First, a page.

By DAVID A. KING, PH.D., Commentary | Published August 24, 2017
As the 50th anniversary of the 1967 Summer of Love slouches into the dog days of late August, the world seems far removed from that season’s innocent plea for peace and love.
Hate crimes, terrorism, the complex burdens of the past and even the threat of nuclear war are all announced and assailed upon us in a barrage of bulletins, email blasts and tweets.
It appears that the tweet is on its way to becoming the primary means of discourse among human beings. Perhaps that is appropriate, in these dark August days when a shadow literally stretches across the continental United States.
When human communication is reduced to something we term a tweet, I can’t help thinking of T.S. Eliot, and his closing lines of “The Hollow Men”:
“This is the way the world ends
This is the way the world ends
This is the way the world ends
Not with a bang but a whimper.”
Eliot’s poem, like most of his best work, seeks to unify fragments from an assortment of literary and cultural allusions. “The Hollow Men” incorporates multiple references to Dante’s “Divine Comedy” with snippets of prayers and other poems, all of which seek to lend meaning to the “hollow men, the stuffed men.” Yet the literary work most on Eliot’s mind—even in one of the poem’s epigraphs—seems to be Joseph Conrad’s masterpiece “Heart of Darkness.”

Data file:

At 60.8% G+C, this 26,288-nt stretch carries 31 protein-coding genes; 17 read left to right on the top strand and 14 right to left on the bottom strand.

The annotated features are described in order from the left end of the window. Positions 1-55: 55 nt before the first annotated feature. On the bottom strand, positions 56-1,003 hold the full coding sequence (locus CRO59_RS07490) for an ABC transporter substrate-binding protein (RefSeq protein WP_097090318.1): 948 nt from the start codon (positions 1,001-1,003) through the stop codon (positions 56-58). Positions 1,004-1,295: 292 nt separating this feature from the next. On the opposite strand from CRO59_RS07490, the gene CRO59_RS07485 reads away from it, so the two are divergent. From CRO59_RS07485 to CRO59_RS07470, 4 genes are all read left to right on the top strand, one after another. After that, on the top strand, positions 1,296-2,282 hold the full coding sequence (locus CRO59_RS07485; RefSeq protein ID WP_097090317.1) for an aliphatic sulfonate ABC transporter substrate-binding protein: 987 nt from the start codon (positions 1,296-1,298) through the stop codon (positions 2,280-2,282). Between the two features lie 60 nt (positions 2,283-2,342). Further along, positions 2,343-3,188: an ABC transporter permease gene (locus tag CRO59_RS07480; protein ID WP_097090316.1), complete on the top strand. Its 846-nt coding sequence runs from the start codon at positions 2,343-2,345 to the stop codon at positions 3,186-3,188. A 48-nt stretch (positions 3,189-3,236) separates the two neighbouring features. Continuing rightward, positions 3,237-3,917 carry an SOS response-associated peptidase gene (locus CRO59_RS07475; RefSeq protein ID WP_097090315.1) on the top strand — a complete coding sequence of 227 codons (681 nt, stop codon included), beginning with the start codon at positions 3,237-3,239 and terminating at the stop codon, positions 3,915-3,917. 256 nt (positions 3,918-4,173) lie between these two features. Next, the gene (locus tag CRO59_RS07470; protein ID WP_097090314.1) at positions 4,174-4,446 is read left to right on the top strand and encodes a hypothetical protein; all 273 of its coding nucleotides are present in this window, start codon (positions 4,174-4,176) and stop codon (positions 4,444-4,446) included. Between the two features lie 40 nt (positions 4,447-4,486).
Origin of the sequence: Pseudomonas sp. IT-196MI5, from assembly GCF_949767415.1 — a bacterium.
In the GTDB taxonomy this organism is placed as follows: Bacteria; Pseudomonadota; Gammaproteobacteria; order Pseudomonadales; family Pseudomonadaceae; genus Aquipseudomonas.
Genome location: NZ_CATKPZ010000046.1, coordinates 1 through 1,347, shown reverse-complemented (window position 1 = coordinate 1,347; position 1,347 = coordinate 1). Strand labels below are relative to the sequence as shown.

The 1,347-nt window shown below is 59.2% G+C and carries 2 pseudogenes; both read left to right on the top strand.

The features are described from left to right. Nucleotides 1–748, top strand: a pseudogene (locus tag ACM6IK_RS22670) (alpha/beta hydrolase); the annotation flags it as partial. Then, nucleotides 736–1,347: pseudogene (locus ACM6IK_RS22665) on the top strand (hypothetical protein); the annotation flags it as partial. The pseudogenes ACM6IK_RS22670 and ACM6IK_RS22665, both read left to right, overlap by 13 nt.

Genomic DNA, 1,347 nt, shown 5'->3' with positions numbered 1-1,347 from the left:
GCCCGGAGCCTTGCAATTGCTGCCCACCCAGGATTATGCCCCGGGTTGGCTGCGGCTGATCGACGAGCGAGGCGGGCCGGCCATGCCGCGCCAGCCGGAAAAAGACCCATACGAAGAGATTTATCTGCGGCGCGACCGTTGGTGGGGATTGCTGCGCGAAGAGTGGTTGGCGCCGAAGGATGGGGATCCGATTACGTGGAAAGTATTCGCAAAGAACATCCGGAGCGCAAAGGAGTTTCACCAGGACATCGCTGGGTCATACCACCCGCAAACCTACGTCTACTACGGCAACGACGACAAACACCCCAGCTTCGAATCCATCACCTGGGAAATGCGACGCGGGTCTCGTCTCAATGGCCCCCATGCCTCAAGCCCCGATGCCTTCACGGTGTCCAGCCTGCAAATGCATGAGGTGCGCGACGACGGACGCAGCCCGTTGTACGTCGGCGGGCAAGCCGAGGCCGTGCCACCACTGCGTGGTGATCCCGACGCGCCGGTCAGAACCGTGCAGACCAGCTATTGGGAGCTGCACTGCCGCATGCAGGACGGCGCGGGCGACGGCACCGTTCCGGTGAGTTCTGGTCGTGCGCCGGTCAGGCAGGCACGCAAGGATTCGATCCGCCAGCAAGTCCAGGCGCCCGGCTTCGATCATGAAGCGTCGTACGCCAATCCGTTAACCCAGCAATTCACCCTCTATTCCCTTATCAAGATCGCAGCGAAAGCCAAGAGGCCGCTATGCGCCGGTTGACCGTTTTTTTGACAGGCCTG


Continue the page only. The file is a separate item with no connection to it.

“Heart of Darkness” was first published in 1899 and remains one of Conrad’s most enduring works, a book which has cast its influence across multiple genres, in a variety of contexts, and it retains its importance in our own time.
Conrad was born a Roman Catholic, in Russia, to Polish parents. His cosmopolitan beginning seemed to indicate his destiny. After he was orphaned at age 11, he was educated in Polish and Swiss schools and then went to sea on French ships. At age 21, he went to England to avoid service in the French military and served for many years as a British mariner. While at sea for the British, Conrad taught himself English. Readers of Conrad continue to marvel that the writer, who is almost universally recognized as one of the greatest masters of modern English prose, wrote in a language that was not his native tongue. Conrad wrote a number of great books in English, and he became a British citizen. He was recommended for knighthood but did not accept the honor. At his death, he was buried in the Roman Catholic cemetery in Canterbury.
Novel reflected author’s own life
“Heart of Darkness,” like much of Conrad’s work, draws upon his own experiences. In 1890, Conrad made a voyage up the Congo River into the region where Belgian trading companies were making a fortune while cruelly exploiting the native people. Much of the action in “Heart of Darkness” is closely based upon horrific events that Conrad witnessed, and indeed Conrad was damaged both emotionally and physically by what he observed. Writing about his experiences enabled him to confront his own darkness.